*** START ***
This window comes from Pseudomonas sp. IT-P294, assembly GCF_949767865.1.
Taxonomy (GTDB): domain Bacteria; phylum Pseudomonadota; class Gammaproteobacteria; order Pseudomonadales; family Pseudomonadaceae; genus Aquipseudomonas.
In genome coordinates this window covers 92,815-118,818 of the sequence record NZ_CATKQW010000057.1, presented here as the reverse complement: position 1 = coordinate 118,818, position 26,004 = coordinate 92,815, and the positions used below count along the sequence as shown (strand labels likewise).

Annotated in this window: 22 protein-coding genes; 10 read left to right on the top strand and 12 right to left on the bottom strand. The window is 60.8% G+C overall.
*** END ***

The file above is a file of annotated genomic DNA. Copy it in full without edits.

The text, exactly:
This window comes from Pseudomonas sp. IT-P294, assembly GCF_949767865.1.
Taxonomy (GTDB): domain Bacteria; phylum Pseudomonadota; class Gammaproteobacteria; order Pseudomonadales; family Pseudomonadaceae; genus Aquipseudomonas.
In genome coordinates this window covers 92,815-118,818 of the sequence record NZ_CATKQW010000057.1, presented here as the reverse complement: position 1 = coordinate 118,818, position 26,004 = coordinate 92,815, and the positions used below count along the sequence as shown (strand labels likewise).

Annotated in this window: 22 protein-coding genes; 10 read left to right on the top strand and 12 right to left on the bottom strand. The window is 60.8% G+C overall.